As It Happens

A virus in England is turning caterpillars into exploding zombies

The baculovirus forces caterpillars to make a death march towards treetops, where the critters liquefy and the virus bursts out of their corpses and drips onto victims below.
What remains of an oak eggar moth caterpillar after it climbed to the top of a tree and liquefied. (Chris Miller)

Story transcript

Wildlife expert Chris Miller was counting butterflies on a nature reserve in England when he came across a strange sight. 

"I saw this caterpillar just at the top of the branch of this small bush, and I thought, 'That's a bit weird. That shouldn't be there," the scientist told As It Happens guest host Piya Chattopadhyay.

Caterpillars only venture to such heights after dark to avoid being spotted by hungry birds.

So Miller got a closer look, and realized it wasn't a living caterpillar, but rather the grisly remains of one — completely untouched, its body hollowed out and dangling from tiny legs still clutching to the tree branch.

"I'd never seen anything like that in my life," Miller said. "It was really really weird."

Chris Miller working at the Winmarleigh Moss Nature Reserve near Garstang, where he found the liquefied caterpillars. Miller is the mosslands project manager at the Wildlife Trust for Lancashire, Manchester and North Merseyside. (Chris Miller )

The critters have been affected by baculovirus, according to the Wildlife Trust for Lancashire, Manchester and North Merseyside, where Miller works. 

The virus affects how caterpillars' brains react to sunlight and forces them to make a death march towards treetops in the middle of the day.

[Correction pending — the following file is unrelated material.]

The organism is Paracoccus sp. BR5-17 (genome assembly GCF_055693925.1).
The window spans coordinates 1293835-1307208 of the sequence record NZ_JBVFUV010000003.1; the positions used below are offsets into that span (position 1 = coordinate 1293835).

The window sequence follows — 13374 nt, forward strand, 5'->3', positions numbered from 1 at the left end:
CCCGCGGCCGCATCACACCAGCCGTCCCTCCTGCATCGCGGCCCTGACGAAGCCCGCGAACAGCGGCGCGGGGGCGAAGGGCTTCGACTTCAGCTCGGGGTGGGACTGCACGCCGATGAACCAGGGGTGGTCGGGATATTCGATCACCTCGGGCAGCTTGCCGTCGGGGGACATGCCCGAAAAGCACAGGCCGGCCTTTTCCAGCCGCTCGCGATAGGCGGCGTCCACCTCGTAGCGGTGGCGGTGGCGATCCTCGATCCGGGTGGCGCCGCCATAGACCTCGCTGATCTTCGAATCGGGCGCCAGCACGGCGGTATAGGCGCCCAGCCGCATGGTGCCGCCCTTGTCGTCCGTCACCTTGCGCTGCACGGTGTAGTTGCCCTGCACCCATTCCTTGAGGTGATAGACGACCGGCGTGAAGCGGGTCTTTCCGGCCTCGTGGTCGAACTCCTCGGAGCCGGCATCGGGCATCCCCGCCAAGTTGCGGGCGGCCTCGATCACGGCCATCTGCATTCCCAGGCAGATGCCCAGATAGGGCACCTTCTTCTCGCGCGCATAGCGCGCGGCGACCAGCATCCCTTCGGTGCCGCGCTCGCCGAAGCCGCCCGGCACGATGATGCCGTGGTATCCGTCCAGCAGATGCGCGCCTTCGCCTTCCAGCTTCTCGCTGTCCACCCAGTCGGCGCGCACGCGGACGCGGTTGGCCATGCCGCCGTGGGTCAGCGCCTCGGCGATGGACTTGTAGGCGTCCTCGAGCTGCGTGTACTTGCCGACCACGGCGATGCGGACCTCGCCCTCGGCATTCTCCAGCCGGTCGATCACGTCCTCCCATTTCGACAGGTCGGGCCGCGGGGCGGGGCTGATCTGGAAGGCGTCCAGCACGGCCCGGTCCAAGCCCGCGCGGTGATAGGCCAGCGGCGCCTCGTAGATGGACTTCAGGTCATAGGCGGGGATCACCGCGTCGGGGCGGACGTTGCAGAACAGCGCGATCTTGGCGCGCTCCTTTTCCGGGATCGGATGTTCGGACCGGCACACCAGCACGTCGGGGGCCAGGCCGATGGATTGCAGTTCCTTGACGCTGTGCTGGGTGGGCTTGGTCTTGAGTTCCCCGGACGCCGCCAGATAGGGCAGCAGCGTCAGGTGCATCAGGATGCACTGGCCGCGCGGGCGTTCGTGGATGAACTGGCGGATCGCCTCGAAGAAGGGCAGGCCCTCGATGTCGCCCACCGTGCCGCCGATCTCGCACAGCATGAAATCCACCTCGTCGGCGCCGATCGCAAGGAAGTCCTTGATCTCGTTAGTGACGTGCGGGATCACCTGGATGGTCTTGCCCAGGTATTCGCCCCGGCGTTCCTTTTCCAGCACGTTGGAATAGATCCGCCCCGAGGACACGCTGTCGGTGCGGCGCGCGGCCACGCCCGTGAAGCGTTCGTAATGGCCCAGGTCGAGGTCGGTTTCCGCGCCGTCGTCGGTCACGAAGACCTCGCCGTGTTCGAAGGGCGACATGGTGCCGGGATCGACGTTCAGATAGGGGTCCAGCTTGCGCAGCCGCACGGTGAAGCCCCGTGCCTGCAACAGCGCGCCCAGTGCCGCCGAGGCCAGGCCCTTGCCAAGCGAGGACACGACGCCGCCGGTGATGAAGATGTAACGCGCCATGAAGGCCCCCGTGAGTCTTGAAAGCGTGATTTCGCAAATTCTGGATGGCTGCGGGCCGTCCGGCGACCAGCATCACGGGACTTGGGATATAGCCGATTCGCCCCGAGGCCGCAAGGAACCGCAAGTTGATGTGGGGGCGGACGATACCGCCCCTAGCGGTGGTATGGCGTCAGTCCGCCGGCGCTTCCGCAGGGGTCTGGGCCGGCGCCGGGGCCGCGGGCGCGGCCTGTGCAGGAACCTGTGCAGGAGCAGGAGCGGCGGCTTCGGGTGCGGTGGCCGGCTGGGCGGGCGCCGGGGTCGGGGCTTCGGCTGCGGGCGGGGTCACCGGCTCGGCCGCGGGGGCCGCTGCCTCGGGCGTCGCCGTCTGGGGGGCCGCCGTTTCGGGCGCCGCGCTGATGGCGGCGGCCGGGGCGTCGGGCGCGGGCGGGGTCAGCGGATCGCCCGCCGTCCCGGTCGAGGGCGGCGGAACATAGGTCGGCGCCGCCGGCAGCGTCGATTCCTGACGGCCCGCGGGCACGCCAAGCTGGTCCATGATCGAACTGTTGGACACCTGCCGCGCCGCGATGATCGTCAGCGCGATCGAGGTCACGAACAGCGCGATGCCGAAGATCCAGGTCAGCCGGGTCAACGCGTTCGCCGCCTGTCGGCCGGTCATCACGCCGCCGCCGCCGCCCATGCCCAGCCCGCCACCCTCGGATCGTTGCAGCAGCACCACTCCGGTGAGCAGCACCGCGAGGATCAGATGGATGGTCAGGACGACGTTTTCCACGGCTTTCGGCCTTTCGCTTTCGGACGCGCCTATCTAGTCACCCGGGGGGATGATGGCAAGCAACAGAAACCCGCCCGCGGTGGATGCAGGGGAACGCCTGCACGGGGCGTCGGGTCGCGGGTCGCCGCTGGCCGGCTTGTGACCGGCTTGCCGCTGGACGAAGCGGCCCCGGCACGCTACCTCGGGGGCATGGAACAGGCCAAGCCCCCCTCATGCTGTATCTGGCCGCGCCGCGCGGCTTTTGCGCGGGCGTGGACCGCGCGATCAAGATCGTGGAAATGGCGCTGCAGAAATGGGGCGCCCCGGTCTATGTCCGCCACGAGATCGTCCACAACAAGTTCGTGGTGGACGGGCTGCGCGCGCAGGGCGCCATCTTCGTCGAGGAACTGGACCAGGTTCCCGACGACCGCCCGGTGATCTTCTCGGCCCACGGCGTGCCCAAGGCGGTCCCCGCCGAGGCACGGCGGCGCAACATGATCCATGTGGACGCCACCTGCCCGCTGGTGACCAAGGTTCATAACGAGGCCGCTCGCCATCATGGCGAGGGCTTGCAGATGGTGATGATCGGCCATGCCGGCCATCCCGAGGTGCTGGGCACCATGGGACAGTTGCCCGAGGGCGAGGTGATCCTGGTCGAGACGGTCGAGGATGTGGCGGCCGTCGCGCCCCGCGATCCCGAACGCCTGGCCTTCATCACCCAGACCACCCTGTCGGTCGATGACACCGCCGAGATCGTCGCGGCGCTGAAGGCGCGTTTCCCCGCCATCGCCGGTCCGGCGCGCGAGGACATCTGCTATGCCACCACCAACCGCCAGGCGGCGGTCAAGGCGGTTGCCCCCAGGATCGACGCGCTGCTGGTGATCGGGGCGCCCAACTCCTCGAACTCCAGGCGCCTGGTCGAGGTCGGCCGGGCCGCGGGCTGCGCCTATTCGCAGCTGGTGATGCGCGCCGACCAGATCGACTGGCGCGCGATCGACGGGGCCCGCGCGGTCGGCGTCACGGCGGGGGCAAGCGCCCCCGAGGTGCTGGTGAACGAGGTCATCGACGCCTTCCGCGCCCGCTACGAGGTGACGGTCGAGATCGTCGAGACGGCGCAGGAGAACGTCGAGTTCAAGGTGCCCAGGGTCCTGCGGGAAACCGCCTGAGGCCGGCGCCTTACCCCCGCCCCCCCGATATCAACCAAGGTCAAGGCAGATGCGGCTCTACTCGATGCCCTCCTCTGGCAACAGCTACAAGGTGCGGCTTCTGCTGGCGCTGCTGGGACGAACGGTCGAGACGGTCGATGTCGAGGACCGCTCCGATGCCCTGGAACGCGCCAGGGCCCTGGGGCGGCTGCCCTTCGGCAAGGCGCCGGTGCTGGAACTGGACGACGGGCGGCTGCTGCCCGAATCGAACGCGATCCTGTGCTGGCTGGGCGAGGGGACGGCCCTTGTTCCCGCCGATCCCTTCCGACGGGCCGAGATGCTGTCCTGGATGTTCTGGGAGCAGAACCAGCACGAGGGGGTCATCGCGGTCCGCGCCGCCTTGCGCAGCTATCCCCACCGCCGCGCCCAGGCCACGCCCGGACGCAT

Once they get nice and high, the caterpillars die, their bodies liquefy and the virus bursts out of their corpses and drips onto victims below.

"It's really quite gruesome," Miller said. "Something's taking over your brain and it's forcing you to do something against your will, so it is kind of zombie horror film type of thing, but for caterpillars."

'This caterpillar, it's brown and it's hairy and it's quite big and chunky,' Chris Miller told As It Happens. 'So you just have these little bits if thin strips of brown hairy skin left behind.' (Lancashire Wildlife Trust)

Sometimes the caterpillar corpses get picked up by birds and spread to other locations, where the virus can infect other invertebrates.

"It's really quite a crafty virus," Miller said.

It's not clear how many of the oak eggar moth caterpillars have been affected with the bug at the Winmarleigh Moss near Garstang, England.

But Miller said the virus isn't likely to devastate the population. In other recorded instances, he said, it eventually died out on its own.

"I'm not too worried," he said. "It's part of nature." 


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